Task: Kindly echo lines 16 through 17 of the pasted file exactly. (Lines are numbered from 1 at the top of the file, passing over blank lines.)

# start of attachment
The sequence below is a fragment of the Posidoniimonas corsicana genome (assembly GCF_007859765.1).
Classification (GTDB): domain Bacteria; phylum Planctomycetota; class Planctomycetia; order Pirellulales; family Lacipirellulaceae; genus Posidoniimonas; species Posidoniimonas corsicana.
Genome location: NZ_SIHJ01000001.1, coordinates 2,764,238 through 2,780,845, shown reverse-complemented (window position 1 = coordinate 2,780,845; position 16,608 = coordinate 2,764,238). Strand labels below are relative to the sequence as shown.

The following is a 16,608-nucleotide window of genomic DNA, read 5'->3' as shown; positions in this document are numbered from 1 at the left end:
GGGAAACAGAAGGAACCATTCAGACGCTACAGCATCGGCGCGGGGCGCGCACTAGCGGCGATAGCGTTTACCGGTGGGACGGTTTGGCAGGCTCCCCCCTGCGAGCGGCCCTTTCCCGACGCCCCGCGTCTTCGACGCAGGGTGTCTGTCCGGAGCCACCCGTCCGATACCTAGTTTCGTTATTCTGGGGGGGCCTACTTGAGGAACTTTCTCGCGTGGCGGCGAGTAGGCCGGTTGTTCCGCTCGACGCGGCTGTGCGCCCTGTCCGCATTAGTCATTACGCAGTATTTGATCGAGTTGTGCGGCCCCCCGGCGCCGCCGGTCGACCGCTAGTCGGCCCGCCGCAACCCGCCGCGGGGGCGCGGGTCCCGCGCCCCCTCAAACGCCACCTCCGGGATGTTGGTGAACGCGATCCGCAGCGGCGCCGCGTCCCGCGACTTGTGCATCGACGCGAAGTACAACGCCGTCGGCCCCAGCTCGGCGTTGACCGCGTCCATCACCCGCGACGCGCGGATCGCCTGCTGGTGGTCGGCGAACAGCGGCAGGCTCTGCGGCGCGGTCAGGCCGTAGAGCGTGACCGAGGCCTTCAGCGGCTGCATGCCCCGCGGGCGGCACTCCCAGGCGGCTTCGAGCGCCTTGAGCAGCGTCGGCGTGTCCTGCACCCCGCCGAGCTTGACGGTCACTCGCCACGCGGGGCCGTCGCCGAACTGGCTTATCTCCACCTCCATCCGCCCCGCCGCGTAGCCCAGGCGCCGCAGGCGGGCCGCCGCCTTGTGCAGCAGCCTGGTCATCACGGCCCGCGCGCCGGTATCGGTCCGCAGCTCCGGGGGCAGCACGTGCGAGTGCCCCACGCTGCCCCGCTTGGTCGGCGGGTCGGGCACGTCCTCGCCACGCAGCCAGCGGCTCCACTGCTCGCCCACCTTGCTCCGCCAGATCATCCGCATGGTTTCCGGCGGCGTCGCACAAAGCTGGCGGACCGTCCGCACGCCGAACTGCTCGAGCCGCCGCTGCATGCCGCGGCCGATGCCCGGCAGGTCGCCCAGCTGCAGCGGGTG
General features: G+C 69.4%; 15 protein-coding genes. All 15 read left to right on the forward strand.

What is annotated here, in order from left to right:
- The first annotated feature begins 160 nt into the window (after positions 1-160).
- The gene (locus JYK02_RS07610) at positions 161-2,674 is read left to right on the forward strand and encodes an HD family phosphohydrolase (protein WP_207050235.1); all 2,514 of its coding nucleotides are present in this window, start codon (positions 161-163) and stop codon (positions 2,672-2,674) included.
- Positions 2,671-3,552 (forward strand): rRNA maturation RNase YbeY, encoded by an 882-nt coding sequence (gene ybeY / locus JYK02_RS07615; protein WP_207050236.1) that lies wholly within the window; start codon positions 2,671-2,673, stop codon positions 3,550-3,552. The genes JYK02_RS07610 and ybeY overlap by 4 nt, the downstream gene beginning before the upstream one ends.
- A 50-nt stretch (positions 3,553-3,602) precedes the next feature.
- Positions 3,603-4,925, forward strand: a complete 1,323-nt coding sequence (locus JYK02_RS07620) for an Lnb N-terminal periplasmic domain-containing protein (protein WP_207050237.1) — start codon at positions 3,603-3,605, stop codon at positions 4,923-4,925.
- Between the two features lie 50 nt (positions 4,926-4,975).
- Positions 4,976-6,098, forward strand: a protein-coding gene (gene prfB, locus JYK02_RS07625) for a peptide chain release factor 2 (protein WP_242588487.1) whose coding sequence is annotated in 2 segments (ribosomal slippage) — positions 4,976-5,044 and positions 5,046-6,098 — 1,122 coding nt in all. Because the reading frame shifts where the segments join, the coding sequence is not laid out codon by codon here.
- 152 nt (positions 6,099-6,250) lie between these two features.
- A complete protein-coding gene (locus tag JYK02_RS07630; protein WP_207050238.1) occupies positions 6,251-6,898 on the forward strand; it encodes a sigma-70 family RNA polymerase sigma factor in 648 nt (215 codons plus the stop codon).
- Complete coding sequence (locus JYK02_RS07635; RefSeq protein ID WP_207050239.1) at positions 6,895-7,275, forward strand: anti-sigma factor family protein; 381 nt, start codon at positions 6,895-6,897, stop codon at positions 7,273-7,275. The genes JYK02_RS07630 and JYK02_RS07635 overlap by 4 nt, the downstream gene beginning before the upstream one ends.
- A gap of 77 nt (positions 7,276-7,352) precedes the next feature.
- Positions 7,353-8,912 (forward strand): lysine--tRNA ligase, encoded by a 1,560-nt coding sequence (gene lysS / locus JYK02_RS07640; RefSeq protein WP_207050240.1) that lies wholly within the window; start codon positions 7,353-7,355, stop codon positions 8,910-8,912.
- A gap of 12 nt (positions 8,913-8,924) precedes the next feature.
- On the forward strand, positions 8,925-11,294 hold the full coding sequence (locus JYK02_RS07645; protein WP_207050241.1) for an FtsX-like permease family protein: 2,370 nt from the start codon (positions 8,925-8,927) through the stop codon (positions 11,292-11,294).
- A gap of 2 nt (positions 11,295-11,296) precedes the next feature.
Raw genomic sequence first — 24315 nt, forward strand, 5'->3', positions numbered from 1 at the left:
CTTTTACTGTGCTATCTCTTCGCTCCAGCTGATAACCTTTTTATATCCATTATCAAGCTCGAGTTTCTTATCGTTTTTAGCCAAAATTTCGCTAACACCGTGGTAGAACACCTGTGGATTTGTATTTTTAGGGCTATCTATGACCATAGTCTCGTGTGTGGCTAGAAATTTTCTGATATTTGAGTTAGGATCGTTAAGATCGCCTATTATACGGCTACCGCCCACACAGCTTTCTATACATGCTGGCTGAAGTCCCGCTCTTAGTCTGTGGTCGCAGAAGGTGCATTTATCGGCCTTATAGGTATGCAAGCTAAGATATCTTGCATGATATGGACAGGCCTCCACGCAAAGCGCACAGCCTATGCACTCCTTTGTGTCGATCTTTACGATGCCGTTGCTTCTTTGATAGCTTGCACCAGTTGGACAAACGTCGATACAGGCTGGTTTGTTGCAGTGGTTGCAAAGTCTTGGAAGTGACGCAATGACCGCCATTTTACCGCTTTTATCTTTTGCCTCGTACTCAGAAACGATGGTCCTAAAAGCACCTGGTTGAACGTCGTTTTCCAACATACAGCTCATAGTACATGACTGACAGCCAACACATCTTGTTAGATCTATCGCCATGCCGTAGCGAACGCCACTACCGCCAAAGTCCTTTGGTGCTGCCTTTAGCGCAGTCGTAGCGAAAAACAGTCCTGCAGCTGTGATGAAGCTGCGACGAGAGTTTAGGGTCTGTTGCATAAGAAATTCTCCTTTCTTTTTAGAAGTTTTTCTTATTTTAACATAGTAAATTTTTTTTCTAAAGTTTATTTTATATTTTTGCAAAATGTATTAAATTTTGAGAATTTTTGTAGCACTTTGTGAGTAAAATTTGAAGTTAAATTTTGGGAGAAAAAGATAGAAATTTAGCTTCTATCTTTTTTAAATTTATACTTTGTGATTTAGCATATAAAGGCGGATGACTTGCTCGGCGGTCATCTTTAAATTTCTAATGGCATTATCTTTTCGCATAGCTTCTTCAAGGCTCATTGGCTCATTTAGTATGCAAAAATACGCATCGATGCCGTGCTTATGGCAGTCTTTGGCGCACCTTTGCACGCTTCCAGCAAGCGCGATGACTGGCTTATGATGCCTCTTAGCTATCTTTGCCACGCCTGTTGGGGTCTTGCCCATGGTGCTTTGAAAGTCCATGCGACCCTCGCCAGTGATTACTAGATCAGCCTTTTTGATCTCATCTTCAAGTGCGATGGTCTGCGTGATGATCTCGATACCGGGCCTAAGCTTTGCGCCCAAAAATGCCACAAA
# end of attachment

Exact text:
- A complete protein-coding gene (locus tag JYK02_RS07630; protein WP_207050238.1) occupies positions 6,251-6,898 on the forward strand; it encodes a sigma-70 family RNA polymerase sigma factor in 648 nt (215 codons plus the stop codon).
- Complete coding sequence (locus JYK02_RS07635; RefSeq protein ID WP_207050239.1) at positions 6,895-7,275, forward strand: anti-sigma factor family protein; 381 nt, start codon at positions 6,895-6,897, stop codon at positions 7,273-7,275. The genes JYK02_RS07630 and JYK02_RS07635 overlap by 4 nt, the downstream gene beginning before the upstream one ends.